07 December, 2000
A question that has been repeated until, like a word spoken too often out of context, it loses sense and purpose, is "What is the meaning of Xmas?" Magazines and movies, newspapers and television shows, greeting cards and carols, friends and family; each will, at some point in the next few weeks, attempt to convince us that they know the "real" meaning of Xmas. For some it will be the trite and easy answers of family, togetherness and home, while others will find its true value in the latest plastic wonder from the leading toy maker. It all seems to be so subjective, and for anyone who has the need to really understand why we do the things we do, it is also very confusing.
I have a daughter who is right now just beginning to really appreciate Xmas....Which is to say that she is just beginning to have the capacity to apreciate Xmas. What aspects of it she learns to appreciate will largely depend on what aspects I emphasize as being of value. What do I tell her that will justify the faith she has in the answers I give to her questions? What lesson can I teach that she will not only hold for the moment, but also be able to carry all her life and hopefully eventually pass on to her own children, and they to theirs?
When she asks me about Xmas, do I tell her about the Christ myth and the Nativity story, knowing that she will try to fit this legend into her vision of life? Do I tell her about the omnipresent Santa Claus, and threaten her with him when she misbehaves, as so many parents do? Do I only focus on the gift-giving and gormandizing characteristic of the season, to the end result that the lesson learned is one of greed? Or do I tell her that Xmas is just about a family being together, when the rest of our family is so far away and relatively inaccessible to her?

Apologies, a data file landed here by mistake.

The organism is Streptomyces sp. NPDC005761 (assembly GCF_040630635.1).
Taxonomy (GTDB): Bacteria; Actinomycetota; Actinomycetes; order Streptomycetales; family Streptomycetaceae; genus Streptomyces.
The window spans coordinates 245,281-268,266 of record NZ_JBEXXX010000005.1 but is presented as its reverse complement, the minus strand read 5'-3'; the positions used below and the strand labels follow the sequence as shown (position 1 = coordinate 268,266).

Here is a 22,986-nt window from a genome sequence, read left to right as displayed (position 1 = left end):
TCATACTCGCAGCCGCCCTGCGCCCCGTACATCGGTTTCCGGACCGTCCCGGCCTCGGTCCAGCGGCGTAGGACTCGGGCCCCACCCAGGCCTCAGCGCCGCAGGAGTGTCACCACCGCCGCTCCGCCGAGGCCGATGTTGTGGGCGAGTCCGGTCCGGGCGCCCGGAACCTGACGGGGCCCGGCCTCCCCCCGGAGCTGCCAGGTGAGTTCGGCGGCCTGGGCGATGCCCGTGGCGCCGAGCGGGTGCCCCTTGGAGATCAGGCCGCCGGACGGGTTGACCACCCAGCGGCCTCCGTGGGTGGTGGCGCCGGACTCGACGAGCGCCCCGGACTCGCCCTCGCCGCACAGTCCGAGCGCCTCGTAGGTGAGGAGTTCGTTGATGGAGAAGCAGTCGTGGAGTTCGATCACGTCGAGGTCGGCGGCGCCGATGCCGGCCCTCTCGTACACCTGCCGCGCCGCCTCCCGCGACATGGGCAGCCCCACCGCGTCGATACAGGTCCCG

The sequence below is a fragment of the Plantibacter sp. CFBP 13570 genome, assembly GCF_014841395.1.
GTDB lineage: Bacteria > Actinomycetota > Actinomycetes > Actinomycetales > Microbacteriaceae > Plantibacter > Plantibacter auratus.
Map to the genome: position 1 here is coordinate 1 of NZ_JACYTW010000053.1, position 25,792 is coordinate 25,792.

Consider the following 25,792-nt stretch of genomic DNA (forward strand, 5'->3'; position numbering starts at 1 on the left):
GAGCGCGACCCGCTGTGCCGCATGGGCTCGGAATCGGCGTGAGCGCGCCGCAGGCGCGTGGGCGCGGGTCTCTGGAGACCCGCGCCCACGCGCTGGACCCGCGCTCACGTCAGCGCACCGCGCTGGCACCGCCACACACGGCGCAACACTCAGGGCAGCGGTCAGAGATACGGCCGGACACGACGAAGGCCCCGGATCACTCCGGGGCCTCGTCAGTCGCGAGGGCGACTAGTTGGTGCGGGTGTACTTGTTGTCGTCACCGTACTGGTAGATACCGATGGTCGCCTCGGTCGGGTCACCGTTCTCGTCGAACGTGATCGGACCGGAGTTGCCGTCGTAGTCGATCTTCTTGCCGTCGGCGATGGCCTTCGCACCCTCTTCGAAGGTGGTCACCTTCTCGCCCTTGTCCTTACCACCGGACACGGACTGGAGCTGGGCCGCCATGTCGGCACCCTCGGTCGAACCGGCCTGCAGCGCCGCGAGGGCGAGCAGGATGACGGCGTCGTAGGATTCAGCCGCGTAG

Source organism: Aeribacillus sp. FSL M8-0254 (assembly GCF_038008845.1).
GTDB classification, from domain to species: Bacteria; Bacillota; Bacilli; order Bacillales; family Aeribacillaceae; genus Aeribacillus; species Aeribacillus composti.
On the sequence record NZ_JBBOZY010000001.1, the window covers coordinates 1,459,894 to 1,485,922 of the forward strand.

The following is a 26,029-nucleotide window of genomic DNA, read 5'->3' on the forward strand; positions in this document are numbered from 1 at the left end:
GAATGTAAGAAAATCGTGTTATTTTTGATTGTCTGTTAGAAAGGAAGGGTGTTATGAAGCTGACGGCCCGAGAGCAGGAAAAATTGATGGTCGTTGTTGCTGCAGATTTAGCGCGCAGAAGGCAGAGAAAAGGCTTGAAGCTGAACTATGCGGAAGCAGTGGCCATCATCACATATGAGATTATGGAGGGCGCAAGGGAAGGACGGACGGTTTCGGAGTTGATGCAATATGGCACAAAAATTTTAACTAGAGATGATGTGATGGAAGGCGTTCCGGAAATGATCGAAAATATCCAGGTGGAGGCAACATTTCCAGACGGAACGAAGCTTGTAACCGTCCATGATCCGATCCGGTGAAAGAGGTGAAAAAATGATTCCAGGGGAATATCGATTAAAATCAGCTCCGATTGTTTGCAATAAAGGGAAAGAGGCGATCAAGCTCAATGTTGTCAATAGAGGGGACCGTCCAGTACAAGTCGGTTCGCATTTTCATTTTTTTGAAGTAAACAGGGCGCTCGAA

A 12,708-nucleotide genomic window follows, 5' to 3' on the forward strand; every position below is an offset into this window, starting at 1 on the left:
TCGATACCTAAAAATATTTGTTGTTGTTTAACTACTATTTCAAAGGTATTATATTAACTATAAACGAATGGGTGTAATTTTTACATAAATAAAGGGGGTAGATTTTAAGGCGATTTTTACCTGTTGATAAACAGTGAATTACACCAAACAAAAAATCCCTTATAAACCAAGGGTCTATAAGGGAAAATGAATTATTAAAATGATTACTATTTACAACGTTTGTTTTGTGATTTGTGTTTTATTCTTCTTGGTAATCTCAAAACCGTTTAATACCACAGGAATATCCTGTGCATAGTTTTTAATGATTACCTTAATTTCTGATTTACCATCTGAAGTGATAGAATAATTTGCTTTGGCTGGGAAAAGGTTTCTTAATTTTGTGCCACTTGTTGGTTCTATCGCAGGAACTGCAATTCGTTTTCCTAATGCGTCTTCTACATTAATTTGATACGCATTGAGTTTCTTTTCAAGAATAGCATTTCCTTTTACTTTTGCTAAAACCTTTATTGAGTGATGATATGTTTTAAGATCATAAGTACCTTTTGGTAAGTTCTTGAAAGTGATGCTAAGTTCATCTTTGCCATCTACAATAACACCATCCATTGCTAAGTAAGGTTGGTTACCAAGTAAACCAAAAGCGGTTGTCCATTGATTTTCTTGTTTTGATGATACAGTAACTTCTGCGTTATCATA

Perhaps the reason the "real" meaning of Xmas is so subjective is because it is necessary for it to be so: large families get to celebrate their unity; small families get to celebrate their riches; good children get rewarded by their parents, and bad parents gain a temporary measure of control; lovers get to dive into their romance, and the deperately lonely can turn to the solitary comfort of god or greed. Perhaps each person needs to make something of it that is true for themselves, and allows them a moment of peace in their lives.
I don't think that's good enough for me, however. I need to know for myself, and to pass the knowledge to my daughter, that there can be a reason for this annual event that is not only good for me as an individual, but is also reflective of an objective truth that can be carried to every person I meet. I am not enough of a materialist to hawk goods and greed, nor enough of a hypocrite to hawk gods and myths. I cannot feel close for a day to a family to whom I have always been distant.
What I can do, however, is recognize that in all the personal interpretations of its meaning, there lies a vision that is possibly as common to all as it is powerful to the individual; a vision that for a brief span of time the human animal is better than its pettiness and prejudice, and the possibility exists that a perfect world, whatever each person perceives that to be, can exist. For just a little while, even if it is only a revelatory moment, we make it exist, and that moment is enough to carry each of us a little further through our lives, and further along the road to a world which, though it may never be perfect, can at least be considered "Good". Xmas, then, is the recognition of personal value, and the extending of that value to a positive world vision. It takes many forms in its extension, but maybe that just brightens the colors a little.
Yes, I think that is as good a lesson as any, and probably better than most. So, there you have it: another lesson on the "real" meaning of Xmas. Take it for what it's worth, or leave it where it lies. Whatever your personal vision of the best is, I hope this Xmas brings you a little closer to it. I know that I have come a little closer just by being here.
Merry Xmas, All, from Dominic and family.
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